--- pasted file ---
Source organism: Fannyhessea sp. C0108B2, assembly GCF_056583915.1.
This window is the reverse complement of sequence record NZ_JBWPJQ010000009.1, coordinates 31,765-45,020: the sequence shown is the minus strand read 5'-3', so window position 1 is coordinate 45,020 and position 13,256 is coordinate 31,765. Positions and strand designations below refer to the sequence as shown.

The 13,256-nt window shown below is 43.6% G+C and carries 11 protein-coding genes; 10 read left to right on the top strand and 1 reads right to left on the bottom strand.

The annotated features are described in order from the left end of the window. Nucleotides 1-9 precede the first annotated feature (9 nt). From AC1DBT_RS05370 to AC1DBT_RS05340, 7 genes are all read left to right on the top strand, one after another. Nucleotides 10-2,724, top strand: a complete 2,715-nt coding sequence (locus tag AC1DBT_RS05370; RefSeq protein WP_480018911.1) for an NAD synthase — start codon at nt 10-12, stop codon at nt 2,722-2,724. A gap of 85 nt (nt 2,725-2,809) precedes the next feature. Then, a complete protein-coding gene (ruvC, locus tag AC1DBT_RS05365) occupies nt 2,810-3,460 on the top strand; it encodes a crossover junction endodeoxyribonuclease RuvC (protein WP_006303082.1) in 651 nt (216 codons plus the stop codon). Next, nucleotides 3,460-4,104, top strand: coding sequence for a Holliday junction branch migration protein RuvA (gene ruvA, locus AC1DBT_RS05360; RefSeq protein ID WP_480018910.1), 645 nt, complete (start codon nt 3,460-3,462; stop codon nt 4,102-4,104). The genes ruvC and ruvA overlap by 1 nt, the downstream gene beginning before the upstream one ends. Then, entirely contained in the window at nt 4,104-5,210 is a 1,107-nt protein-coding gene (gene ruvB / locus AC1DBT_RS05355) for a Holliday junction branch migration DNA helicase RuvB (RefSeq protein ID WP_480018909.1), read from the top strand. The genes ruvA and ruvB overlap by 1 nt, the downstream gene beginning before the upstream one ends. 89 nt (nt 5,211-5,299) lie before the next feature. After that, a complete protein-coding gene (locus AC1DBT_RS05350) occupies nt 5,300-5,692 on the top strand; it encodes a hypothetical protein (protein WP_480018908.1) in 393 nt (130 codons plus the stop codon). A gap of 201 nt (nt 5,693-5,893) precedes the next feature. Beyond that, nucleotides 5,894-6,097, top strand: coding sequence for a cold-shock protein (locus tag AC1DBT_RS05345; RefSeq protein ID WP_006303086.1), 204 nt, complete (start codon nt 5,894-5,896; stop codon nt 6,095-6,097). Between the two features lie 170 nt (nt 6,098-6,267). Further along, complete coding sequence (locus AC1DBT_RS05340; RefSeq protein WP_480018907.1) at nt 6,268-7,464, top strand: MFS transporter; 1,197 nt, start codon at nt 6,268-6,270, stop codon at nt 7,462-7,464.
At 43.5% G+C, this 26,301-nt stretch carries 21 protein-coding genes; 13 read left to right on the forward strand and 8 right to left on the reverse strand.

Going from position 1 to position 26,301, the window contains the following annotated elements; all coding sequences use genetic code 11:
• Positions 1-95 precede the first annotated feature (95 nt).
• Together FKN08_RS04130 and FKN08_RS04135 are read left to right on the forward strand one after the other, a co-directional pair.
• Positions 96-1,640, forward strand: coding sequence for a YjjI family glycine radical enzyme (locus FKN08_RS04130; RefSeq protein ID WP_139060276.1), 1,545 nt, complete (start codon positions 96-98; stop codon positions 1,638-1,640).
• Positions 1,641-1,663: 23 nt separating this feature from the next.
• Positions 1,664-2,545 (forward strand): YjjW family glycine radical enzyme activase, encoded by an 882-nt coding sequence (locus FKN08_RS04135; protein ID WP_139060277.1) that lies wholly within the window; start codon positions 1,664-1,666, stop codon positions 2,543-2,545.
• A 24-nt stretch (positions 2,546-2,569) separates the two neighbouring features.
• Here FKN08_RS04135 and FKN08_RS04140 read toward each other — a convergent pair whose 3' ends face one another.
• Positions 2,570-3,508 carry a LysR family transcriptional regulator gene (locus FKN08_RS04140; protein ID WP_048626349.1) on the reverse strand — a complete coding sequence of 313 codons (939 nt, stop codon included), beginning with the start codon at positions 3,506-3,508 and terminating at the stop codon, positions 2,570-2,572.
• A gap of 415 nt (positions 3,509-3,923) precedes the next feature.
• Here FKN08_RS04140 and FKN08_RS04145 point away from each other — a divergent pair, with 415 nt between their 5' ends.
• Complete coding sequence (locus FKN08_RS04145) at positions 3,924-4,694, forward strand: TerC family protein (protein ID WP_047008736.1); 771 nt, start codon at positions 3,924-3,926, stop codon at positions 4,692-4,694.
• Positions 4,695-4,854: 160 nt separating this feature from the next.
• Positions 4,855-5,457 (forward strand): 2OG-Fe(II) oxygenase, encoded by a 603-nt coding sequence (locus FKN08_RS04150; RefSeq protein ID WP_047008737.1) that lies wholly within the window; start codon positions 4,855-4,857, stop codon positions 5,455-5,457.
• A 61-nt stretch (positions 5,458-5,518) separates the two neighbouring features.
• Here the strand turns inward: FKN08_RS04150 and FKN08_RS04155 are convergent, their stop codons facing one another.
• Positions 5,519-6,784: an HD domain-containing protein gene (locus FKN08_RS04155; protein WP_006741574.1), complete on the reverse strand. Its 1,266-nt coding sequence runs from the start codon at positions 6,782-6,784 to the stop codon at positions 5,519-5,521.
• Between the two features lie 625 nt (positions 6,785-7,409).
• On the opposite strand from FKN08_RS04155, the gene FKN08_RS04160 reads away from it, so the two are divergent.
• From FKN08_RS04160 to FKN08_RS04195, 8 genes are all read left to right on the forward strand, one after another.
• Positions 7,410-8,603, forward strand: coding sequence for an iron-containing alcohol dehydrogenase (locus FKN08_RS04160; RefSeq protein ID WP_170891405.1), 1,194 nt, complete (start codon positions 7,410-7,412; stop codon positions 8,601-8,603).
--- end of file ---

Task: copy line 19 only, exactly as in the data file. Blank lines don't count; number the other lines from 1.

• Positions 4,855-5,457 (forward strand): 2OG-Fe(II) oxygenase, encoded by a 603-nt coding sequence (locus FKN08_RS04150; RefSeq protein ID WP_047008737.1) that lies wholly within the window; start codon positions 4,855-4,857, stop codon positions 5,455-5,457.